I usually have the chicken breasts in my freezer as I bargain shop all the time. $1.99 for them per lb. is an okay deal. When I take them out I put them in a bowl that’s a bit bigger than they are and dump about ⅓ to ½ the bottle of dressing over them turn them over in it a few times and let them defrost the day. Have animals? Cover the mix with a pot lid. If the breasts are already defrosted put them in the fridge at this point. The lid doesn’t matter unless you’re a dirty college kid.
One of the cats has gotten clever. Titan has learned to jump up on the counters and investigate around. I suspect the bastard has licked the plastic I use to cover the marble board where I cut my foods. I have more than one so I always have one drying in the sink drainer while the other waits on the marble board. I’ve learned to cover foods or put them in the fridge after he devoured a cup cake I was saving for my son off the kitchen counter.
Use a largish loaf pan (glass or metal will do,) to bake the breasts with the Italian dressing in. Add the vegetables but submerge them under the breasts in the dressing. Cover the loaf pan with aluminum foil. Bake at 325˚ or 350˚F for about 2 to 3 hours depending on how hot you make the temp. Low and slow makes a nice moist breast.
When the breasts are done chill them separate from the vegetables until cold so they slice as nicely with a knife blade that is NOT serrated. Reserve the liquid that bakes out of the breasts. Take out about 1 cup of it and pour it over the dry rice in a ceramic 3 quart Corning ware type dish. Add about 2⅓ cups water that has had 2 typical chicken bullion cubes dissolved in it or use broth or stock equivalent. Leave the rest of the liquid with the breasts as they chill. Microwave the rice uncovered in the ceramic dish placed in a glass pie plate that fits the ceramic dish. This way if the liquid boils over it won’t dirty the floor of your microwave.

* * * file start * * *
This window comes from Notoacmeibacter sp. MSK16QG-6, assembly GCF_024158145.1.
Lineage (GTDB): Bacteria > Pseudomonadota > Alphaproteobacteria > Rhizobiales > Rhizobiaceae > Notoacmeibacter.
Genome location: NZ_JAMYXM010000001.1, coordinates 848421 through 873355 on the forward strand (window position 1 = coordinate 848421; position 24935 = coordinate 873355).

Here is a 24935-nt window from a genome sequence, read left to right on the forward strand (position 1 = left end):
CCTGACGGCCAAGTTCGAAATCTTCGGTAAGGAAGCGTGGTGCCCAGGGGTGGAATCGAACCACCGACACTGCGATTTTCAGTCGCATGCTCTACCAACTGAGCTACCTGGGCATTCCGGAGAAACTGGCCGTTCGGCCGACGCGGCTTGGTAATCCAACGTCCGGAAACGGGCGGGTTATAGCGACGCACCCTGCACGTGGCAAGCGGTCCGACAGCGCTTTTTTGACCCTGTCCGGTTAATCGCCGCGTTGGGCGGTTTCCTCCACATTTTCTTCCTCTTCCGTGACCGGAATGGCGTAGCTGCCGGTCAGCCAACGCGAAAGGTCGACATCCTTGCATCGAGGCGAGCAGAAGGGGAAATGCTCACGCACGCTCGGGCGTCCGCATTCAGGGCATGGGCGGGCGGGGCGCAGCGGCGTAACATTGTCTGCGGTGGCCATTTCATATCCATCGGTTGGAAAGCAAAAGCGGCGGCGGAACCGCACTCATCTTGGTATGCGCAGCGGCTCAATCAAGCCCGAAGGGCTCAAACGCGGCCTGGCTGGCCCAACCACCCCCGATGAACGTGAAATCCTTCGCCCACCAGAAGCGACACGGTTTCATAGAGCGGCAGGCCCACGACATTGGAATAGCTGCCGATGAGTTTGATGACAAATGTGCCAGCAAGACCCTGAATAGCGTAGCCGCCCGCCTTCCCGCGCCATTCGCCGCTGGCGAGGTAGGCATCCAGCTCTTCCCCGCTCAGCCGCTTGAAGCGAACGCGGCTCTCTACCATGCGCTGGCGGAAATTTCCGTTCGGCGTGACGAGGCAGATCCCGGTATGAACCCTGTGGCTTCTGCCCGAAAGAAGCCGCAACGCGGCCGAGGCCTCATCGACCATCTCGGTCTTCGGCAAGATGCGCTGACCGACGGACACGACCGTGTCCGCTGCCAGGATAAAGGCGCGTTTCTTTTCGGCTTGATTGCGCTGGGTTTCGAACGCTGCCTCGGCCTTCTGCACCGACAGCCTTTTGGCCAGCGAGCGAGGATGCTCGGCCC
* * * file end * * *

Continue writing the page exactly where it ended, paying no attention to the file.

The breasts easily shred so be gentle when you slice them. They soak up any sauce or dressing you use on them so use extra if you want a very defined taste. The other night I made a General Tsao’s sauce from a packet to cover the chicken. I should have made 2 packets as the chopped chicken sucked up all the sauce leaving it drier than I liked. My son didn’t care and he ate the rest leaving me happy that I didn’t have to consume or look at my mistake.
Now you have 3 cooked breasts and some flavorful rice ready to be eaten.
1. You can serve a breast or half a breast depending on your appetite with the vegetables and sauce poured over it and the heated rice on the side immediately foregoing the chilling process.
2. You can slice the breasts for a fast, fast stir fry by heating a wok with the pan juices and tossing in the chicken slices after chilling and slicing. Add the vegetables and thicken the sauce with a tablespoon of cornstarch dissolved in ⅓ water. Serve it with the rice.
3. You can heat up the slices and serve it over basic greens or dressed up greens with the heated up rice that is mixed with the cooked vegetables (or not, your choice,) on the side.